Why was clemency trending last week?


[uh-gast, uh-gahst] /əˈgæst, əˈgɑst/
struck with overwhelming shock or amazement; filled with sudden fright or horror:
They stood aghast at the sight of the plane crashing.
Origin of aghast
1225-75; Middle English agast frightened, past participle of agasten, equivalent to a- a-3 + gasten, Old English gǣstan to frighten, earlier *gāstjan < Germanic causative *gaistjan; see ghost Unabridged
Based on the Random House Dictionary, © Random House, Inc. 2015.
Cite This Source
Examples from the web for aghast
  • Nuclear experts on both sides of the debate are aghast at such comparisons.
  • The audience was incredulous and aghast.
  • The salesman stood on the sidewalk, aghast as the car rolled down the hill with me trapped between the seats.
  • Other delegates were aghast at statistics that showed the global imbalance of current applicants.
  • I'm aghast and extremely disappointed at this grade-school level of reporting.
  • Many, especially in banks and government departments, are aghast at the sheer volume of ancient code.
  • She did as instructed and was suitably aghast at the grime on her hands.
  • They are passers-by staring, aghast, at a fabulous piece of antique jewelry.
  • There they watched aghast as the tsunami claimed their town.
  • Guys, I'm aghast that the topic of conversation has entirely overlooked the major issues at hand presented by this article.
British Dictionary definitions for aghast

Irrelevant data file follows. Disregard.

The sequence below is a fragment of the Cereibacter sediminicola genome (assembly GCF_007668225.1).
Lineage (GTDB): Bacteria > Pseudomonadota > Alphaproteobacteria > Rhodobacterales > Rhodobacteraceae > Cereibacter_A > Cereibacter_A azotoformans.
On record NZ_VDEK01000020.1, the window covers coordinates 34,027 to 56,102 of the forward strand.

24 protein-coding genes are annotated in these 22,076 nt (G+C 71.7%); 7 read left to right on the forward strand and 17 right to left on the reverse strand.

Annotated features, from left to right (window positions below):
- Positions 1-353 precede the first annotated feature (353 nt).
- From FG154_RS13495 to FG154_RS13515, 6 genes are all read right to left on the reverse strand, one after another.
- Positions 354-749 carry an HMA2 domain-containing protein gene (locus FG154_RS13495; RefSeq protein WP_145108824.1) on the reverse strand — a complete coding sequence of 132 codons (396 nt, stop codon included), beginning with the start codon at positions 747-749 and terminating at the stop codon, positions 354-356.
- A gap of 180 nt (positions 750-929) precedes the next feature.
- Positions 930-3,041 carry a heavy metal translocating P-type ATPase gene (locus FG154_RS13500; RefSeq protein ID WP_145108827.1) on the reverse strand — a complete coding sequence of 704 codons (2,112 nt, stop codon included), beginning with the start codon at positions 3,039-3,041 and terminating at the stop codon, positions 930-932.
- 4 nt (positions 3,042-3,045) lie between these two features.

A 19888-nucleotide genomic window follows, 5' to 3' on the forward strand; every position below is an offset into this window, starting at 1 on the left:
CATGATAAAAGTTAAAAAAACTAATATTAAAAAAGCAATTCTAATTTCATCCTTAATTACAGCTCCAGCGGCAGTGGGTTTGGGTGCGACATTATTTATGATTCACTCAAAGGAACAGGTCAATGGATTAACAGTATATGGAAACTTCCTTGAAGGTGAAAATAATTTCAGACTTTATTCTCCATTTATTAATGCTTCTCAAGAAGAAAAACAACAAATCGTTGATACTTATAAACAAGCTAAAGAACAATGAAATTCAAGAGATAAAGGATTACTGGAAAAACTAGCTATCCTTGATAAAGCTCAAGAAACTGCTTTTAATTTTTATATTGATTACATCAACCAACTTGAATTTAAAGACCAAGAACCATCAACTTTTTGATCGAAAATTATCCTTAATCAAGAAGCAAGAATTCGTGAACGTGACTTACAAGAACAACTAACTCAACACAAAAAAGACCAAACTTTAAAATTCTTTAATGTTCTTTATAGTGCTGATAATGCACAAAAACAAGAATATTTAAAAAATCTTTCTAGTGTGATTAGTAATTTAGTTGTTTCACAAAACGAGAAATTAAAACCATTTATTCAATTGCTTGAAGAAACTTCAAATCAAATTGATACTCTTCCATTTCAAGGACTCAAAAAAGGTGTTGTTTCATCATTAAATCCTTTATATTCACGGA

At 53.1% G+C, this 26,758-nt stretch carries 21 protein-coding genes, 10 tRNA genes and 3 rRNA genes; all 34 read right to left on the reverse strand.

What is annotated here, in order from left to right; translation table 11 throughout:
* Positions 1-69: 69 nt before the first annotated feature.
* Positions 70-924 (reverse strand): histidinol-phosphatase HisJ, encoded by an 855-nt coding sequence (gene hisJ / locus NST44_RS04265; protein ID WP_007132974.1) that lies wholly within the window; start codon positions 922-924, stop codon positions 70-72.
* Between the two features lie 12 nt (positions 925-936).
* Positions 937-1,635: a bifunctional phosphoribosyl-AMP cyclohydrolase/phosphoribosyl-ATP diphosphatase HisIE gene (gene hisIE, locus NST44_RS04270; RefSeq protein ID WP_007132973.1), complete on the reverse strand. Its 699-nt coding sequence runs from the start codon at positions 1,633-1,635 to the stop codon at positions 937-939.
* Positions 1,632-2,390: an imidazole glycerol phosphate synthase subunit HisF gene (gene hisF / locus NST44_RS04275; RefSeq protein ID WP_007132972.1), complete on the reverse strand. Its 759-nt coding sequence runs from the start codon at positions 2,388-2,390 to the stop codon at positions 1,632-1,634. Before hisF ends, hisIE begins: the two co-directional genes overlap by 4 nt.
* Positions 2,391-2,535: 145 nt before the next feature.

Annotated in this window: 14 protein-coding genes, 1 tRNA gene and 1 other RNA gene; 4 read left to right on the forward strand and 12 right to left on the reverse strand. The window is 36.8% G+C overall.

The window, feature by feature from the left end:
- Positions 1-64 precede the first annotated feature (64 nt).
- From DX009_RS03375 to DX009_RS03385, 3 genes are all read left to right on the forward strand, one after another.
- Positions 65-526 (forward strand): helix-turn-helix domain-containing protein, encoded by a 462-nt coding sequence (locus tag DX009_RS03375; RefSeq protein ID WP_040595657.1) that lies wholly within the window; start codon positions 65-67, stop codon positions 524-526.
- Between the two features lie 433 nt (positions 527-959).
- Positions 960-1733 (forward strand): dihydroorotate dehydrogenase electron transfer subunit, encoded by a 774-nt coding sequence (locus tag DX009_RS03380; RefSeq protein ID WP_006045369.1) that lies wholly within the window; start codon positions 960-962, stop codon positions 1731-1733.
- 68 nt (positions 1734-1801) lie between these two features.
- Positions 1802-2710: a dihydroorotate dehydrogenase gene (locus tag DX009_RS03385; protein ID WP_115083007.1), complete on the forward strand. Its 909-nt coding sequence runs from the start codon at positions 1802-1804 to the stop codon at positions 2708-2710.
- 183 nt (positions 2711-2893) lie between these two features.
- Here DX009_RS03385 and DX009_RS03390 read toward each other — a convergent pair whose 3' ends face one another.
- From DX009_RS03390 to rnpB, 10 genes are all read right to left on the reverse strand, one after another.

(postpositive) overcome with amazement or horror
Word Origin
C13: agast, from Old English gæstan to frighten. The spelling with gh is on the model of ghastly
Collins English Dictionary - Complete & Unabridged 2012 Digital Edition
© William Collins Sons & Co. Ltd. 1979, 1986 © HarperCollins
Publishers 1998, 2000, 2003, 2005, 2006, 2007, 2009, 2012
Cite This Source
Word Origin and History for aghast

c.1300, agast, "terrified," past participle of Middle English agasten "to frighten" (c.1200), from a- intensive prefix + Old English gæstan "to terrify," from gæst "spirit, ghost" (see ghost). The -gh- spelling appeared early 15c. in Scottish and is possibly a Flemish influence, or after ghost, etc. It became general after 1700.

Online Etymology Dictionary, © 2010 Douglas Harper
Cite This Source

Word of the Day

Difficulty index for aghast

Many English speakers likely know this word

Word Value for aghast

Scrabble Words With Friends

Quotes with aghast

Nearby words for aghast